The main intention of ZeroEQ is to allow the linking of applications using automatic discovery. Linking can be used to connect multiple visualization applications, or to connect simulators with analysis and visualization codes to implement streaming and steering. One example of the former is the interoperability of NeuroScheme with RTNeuron, and one for the latter is the streaming and steering between NEST and RTNeuron. Both were reported previously, whereas the current extensions focus on the implementation of the request-reply interface.
The development of ViSTA Virtual Reality Toolkit was co-funded by the HBP during the Ramp-up Phase. This page is kept for reference but will no longer be updated.
The ViSTA Virtual Reality Toolkit allows the integration of virtual reality (VR) technology and interactive, 3D visualisation into technical and scientific applications. The toolkit aims to enhance scientific applications with methods and techniques of VR and immersive visualization, thus enabling researchers from multiple disciplines to interactively analyse and explore their data in virtual environments. ViSTA is designed to work on multiple target platforms and operating systems, across various display devices (desktop workstations, powerwalls, tiled displays, CAVEs, etc.) and with various interaction devices.
The development of Equalizer was co-funded by the HBP during the Ramp-up Phase. This page is kept for reference but will no longer be updated.
Equalizer is a parallel rendering framework to create and deploy parallel, scalable OpenGL applications. It provides the following major features to facilitate the development and deployment of scalable OpenGL applications:
Runtime Configurability: An Equalizer application is configured automatically or manually at runtime and can be deployed on laptops, multi-GPU workstations and large-scale visualization clusters without recompilation.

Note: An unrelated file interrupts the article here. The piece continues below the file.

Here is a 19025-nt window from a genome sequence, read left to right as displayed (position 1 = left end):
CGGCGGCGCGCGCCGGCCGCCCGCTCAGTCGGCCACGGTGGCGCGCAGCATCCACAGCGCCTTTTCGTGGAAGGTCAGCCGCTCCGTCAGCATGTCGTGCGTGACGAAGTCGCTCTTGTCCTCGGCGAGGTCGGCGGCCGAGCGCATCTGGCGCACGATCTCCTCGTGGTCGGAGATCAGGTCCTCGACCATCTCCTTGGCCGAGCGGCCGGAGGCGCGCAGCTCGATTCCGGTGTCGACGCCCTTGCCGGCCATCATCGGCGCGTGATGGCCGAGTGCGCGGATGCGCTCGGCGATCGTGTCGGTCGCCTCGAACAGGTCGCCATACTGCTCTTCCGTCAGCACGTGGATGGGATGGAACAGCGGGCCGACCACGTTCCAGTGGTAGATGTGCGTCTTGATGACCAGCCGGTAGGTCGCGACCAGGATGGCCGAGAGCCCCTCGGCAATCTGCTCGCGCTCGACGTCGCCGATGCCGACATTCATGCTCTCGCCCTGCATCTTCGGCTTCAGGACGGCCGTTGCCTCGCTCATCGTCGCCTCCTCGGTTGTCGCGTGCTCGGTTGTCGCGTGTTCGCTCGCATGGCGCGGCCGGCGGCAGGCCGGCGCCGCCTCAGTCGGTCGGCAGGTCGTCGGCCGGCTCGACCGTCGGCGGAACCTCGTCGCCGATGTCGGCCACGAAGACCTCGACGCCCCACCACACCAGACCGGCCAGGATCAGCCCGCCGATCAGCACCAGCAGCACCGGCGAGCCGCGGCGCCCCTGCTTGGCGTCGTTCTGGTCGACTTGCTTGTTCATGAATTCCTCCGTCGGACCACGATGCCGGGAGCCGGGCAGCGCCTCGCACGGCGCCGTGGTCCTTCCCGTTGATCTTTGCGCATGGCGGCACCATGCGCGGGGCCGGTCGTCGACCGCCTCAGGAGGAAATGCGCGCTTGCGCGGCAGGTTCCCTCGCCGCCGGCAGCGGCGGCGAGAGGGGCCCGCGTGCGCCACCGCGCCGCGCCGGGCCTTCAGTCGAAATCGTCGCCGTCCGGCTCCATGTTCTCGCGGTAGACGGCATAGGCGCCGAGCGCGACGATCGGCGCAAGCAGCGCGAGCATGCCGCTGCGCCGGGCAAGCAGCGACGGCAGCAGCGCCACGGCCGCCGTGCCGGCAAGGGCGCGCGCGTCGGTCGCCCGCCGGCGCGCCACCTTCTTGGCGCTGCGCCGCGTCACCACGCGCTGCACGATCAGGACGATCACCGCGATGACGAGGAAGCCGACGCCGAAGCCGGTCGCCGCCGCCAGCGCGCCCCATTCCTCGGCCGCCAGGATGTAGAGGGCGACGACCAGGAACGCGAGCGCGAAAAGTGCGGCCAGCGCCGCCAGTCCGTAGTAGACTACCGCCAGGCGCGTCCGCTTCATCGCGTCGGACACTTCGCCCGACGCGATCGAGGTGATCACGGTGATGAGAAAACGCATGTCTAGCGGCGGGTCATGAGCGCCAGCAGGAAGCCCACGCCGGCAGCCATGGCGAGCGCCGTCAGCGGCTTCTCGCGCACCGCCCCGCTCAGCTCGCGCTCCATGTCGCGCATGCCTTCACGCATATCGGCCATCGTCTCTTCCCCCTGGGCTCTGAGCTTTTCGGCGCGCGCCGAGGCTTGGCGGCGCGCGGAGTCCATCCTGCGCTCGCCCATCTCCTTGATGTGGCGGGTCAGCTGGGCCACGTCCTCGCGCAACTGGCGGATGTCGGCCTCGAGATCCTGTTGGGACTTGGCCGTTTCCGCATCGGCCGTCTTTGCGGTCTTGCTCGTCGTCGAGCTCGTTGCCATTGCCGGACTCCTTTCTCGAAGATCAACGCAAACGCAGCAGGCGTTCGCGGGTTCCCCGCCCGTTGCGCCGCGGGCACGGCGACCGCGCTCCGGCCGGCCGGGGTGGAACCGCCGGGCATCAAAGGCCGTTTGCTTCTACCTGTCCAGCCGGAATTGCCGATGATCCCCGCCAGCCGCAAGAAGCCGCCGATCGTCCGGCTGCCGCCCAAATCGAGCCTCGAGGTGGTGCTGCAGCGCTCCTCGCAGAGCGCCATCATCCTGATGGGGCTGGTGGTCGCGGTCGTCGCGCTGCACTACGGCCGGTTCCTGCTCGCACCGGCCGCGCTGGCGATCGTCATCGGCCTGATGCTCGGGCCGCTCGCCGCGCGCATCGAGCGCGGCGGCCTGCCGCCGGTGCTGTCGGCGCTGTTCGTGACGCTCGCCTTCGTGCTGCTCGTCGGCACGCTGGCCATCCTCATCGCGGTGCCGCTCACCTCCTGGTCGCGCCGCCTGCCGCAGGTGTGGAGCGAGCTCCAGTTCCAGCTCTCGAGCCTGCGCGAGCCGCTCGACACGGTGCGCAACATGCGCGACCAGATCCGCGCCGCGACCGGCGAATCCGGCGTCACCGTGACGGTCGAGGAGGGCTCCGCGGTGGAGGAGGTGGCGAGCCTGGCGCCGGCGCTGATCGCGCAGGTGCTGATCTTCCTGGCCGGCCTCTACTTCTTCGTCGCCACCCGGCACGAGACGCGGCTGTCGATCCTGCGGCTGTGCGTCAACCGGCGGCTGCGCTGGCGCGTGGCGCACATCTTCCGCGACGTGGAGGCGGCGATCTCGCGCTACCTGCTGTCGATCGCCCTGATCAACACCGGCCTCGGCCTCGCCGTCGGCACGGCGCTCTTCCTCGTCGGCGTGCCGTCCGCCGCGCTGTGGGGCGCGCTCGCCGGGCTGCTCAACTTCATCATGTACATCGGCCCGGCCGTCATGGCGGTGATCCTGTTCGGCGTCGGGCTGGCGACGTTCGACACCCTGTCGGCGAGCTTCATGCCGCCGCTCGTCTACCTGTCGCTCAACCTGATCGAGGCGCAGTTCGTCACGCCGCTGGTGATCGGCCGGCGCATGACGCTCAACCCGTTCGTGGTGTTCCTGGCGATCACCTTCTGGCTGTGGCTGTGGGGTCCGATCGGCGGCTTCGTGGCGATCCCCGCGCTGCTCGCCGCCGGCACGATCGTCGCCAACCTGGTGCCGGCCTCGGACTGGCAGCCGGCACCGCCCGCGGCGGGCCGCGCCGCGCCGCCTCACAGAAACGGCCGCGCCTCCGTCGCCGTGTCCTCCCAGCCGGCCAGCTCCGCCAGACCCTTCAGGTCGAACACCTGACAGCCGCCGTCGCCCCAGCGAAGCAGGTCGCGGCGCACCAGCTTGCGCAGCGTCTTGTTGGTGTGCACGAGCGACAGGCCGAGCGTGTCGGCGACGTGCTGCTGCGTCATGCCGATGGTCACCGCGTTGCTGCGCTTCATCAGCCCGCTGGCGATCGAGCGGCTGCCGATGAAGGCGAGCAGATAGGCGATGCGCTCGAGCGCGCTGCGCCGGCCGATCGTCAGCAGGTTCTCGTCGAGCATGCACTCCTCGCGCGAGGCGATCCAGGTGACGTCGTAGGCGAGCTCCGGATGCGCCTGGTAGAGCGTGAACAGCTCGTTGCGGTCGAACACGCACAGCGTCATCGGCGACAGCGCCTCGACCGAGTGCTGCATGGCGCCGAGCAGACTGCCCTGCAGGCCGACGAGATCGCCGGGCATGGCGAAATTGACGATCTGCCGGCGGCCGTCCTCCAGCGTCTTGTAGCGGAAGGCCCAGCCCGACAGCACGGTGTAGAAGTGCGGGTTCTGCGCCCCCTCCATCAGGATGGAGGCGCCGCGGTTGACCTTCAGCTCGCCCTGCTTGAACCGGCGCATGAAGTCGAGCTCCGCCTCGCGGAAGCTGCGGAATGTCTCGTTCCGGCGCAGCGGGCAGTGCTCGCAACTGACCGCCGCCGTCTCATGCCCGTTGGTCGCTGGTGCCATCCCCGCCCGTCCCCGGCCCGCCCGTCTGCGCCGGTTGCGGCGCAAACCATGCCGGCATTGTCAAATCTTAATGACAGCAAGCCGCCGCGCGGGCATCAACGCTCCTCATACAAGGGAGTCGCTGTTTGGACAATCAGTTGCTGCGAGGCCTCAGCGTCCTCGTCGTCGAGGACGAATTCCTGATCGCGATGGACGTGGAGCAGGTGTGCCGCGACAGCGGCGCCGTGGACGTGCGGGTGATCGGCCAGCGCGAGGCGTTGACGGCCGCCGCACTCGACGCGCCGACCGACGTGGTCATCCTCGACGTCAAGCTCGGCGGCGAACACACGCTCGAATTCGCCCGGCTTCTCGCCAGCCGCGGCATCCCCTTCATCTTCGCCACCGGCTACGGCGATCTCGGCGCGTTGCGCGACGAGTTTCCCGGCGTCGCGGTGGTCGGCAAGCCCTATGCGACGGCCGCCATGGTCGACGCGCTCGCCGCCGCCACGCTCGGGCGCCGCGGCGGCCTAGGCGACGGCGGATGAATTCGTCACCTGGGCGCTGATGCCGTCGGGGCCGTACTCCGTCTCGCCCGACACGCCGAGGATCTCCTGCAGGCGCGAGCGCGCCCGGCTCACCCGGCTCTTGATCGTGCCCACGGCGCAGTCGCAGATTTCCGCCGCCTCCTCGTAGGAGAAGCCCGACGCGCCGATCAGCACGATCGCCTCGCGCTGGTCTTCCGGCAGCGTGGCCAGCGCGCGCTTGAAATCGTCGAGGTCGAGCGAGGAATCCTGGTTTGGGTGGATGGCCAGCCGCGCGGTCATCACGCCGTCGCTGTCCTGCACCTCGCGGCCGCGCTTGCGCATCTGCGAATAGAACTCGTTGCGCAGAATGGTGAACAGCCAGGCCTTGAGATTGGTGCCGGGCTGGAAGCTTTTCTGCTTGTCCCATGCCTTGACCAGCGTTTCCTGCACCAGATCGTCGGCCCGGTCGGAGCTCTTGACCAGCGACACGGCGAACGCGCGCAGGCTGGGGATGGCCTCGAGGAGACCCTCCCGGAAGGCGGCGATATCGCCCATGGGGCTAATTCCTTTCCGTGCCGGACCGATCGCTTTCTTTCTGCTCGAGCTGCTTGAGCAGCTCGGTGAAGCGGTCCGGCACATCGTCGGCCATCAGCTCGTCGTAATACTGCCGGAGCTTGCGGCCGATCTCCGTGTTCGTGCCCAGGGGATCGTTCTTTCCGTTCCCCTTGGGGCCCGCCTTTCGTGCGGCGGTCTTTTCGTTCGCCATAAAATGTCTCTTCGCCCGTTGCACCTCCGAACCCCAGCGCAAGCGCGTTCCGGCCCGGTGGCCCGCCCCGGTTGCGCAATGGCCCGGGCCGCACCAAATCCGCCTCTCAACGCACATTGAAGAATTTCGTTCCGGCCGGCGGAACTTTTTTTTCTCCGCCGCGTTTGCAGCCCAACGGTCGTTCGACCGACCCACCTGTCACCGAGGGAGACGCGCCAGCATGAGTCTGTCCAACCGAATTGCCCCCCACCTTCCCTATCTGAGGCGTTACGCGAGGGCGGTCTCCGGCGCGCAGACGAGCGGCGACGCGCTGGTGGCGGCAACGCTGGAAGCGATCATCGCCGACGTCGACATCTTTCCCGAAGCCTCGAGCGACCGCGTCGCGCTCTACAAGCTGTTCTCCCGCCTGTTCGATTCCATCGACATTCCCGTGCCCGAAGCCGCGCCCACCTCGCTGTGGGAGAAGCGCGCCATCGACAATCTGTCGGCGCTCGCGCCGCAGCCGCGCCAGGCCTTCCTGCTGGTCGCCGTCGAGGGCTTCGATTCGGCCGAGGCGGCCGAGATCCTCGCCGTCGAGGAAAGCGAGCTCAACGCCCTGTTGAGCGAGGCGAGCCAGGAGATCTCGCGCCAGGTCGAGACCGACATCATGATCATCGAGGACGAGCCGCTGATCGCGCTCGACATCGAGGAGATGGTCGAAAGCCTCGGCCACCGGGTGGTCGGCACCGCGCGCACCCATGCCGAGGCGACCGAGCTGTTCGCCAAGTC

Runtime Scalability: An Equalizer application can benefit from multiple graphics cards, processors and computers to scale rendering performance, visual quality and display size.
Distributed Execution: Equalizer applications can be written to support cluster-based execution. Equalizer uses the Collage network library, a cross-platform C++ library for building heterogeneous, distributed applications.
The development of Deflect Client Library was co-funded by the HBP during the Ramp-up Phase. This page is kept for reference but will no longer be updated.
Deflect is a C++ library to develop applications that can send and receive pixel streams from other Deflect-based applications, for example DisplayCluster. The following applications are provided which make use of the streaming API:
DesktopStreamer: A small utility that allows the user to stream the desktop.
SimpleStreamer: A simple example to demonstrate streaming of an OpenGL application.
The development of RTNeuron in the HPAC Platform was co-funded by the HBP during the second project phase (SGA1). This page is kept for reference but will no longer be updated.
RTNeuron is a scalable real-time rendering tool for the visualisation of neuronal simulations based on cable models. Its main utility is twofold: the interactive visual inspection of structural and functional features of the cortical column model and the generation of high quality movies and images for presentations and publications. The package provides three main components:
A high level C++ library.
A Python module that wraps the C++ library and provides additional tools.
The Python application script rtneuron-app.py
A wide variety of scenarios is covered by rtneuron-app.py. In case the user needs a finer control of the rendering, such as in movie production or to speed up the exploration of different data sets, the Python wrapping is the way to go. The Python wrapping can be used through an IPython shell started directly from rtneuron-app.py or importing the module rtneuron into own Python programs. GUI overlays can be created for specific use cases using PyQt and QML.
RTNeuron is available on the pilot system JULIA and on JURECA as environment module.
Date of release
Version of software
Version of documentation
https://developer.humanbrainproject.eu/docs/projects/RTNeuron/2.11/index.html; Open sourcing scheduled for June 2018